|Infectious complications||18.5%||4.1%||353% (99 to 946)||7 (5 to 14)|
|Thrombotic complications‡||17.1%||1.4%||1158 (240 to 4651)||7 (5 to 11)|
|Mechanical complications||17.1%||18.4%||6.8% (−51 to 42)||Not significant|
†Abbreviations defined in Glossary; RRI, RRR, NNH, NNT, and CI calculated from data in article.
‡Thrombotic complications evaluated in only 76% of patients.
The study by Merrer and colleagues bolsters our collective anecdotal experiences about the risks and benefits of femoral and subclavian venous catheter insertion. Femoral catheters are more likely than subclavian catheters to become infected and are more likely to cause thrombosis in the vein into which they were inserted. More complications are observed when central venous catheters of any kind are placed during the night (troublesome to insert) and when placed by less experienced operators (inferred by more complications at 2 of the 8 study institutions).
More detailed information about the differences in previous practice patterns among the institutions in this study would be interesting because central venous catheter insertion tends to be parochial. Our practice is largely determined by where we trained, when we trained, with whom we trained, and our experiences during and after that training. Switching to the subclavian approach on the basis of this study’s results without adequate training and supervision is inappropriate. The risk for major and immediate complications with the subclavian approach is substantial, and although not usually life threatening, sequelae clearly exist for the patient, with possible risk for recrimination of the operator. The risks associated with the femoral approach, on the other hand, are almost exclusively delayed and manageable by prompt removal of the catheter. Thus, one pragmatic approach would be for relatively inexperienced operators to use the femoral approach if a more experienced operator is not at hand to supervise the insertion of a subclavian catheter. Depending on the ongoing need for a central catheter at a later time, the insertion site may be then changed.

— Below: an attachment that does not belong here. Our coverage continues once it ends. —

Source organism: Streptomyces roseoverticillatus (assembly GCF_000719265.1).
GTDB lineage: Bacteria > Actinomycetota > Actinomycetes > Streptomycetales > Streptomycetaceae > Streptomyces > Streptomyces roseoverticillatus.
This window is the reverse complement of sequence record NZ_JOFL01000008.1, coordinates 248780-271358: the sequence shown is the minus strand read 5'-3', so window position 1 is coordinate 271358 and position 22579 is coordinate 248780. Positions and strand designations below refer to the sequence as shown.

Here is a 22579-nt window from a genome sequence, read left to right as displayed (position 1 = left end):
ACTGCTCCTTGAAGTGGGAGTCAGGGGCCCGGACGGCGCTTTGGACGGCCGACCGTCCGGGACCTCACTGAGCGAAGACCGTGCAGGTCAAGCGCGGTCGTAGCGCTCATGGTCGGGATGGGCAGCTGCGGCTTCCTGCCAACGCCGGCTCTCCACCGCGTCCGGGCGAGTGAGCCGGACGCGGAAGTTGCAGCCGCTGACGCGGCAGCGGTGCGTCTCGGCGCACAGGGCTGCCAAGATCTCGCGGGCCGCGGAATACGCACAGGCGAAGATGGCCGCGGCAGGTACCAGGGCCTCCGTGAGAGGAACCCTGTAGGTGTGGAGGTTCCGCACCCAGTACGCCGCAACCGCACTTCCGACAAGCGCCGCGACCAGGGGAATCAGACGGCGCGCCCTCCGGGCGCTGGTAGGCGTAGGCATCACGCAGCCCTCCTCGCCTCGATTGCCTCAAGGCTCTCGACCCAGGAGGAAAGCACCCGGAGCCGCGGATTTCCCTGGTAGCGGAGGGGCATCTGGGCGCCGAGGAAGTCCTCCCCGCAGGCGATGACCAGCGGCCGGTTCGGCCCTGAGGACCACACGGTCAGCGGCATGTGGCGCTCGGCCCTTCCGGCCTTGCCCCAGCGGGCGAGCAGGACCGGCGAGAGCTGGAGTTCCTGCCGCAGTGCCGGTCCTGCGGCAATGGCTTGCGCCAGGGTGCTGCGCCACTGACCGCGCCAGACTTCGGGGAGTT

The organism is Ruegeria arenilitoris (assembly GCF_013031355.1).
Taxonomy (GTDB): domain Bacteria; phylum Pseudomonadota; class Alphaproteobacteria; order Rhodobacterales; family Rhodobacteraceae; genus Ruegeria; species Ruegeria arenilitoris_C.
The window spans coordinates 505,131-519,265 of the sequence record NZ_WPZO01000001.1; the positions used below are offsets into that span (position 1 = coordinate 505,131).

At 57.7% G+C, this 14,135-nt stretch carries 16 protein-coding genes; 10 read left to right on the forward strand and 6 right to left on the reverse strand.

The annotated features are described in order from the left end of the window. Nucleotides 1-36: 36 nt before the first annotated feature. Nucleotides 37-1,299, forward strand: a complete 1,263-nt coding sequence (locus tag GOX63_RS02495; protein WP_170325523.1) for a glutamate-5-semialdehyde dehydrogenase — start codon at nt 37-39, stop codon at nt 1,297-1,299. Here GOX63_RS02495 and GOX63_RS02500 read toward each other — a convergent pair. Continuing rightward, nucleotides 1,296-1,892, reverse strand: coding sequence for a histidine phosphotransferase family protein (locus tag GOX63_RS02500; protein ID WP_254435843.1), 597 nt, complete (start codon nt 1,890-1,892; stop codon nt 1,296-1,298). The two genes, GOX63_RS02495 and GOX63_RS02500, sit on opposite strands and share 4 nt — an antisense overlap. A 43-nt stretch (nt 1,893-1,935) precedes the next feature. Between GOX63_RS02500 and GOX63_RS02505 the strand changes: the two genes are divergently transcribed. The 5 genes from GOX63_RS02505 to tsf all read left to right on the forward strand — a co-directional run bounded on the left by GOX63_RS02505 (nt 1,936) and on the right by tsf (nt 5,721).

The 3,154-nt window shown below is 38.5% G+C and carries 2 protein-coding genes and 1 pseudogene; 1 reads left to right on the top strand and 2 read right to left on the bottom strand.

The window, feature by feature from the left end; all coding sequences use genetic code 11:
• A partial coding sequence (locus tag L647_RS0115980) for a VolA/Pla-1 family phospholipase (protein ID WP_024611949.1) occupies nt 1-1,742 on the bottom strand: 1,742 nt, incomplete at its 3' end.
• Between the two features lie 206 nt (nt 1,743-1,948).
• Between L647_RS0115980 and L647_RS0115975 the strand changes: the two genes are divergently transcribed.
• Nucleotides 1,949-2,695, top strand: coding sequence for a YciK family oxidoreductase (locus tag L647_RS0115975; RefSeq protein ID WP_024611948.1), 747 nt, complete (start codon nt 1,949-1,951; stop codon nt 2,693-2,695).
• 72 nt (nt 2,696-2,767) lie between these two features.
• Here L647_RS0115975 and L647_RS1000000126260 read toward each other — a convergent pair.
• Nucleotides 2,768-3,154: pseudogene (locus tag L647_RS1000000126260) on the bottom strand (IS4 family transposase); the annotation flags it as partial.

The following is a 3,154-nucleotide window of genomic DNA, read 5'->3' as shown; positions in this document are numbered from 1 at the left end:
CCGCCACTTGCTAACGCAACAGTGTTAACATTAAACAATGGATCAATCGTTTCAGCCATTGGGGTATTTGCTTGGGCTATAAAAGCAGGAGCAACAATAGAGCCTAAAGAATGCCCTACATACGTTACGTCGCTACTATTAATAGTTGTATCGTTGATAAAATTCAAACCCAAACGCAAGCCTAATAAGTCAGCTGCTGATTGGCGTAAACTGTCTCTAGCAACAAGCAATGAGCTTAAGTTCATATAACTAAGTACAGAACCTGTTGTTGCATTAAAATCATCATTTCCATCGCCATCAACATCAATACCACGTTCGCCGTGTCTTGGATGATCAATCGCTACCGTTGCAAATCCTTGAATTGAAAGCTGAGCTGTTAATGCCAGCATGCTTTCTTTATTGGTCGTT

Christopher M. Hughes, MD
Monongahela Valley Hospital
Pittsburgh, Pennsylvania, USA
The recommendations of the 2002 CDC guidelines for prevention of catheter-related infections were formulated as follows:
A. Weigh the risk and benefits of placing a device at a recommended site to reduce infectious complications against the risk for mechanical complications (eg. pneumothorax, subclavian artery puncture, subclavian vein laceration, subclavian vein stenosis, hemothorax, thrombosis, air embolism and catheter misplacement).
B. Use a subclavian site (rather than a jugular or a fermoral site) in adult patients to minimize infection risk for nontunneled central venous catheters placement.
New Reference 2008
1. O’Grady NP, Alexander M, Dellinger Ep, et al. Guidelines for the prevention of intravascular catheter-related infections. Centers for Disease Control and Prevention. MMWR Recomm Rep. 2002;51(RR-10):1-29. [PubMed ID: 12233868].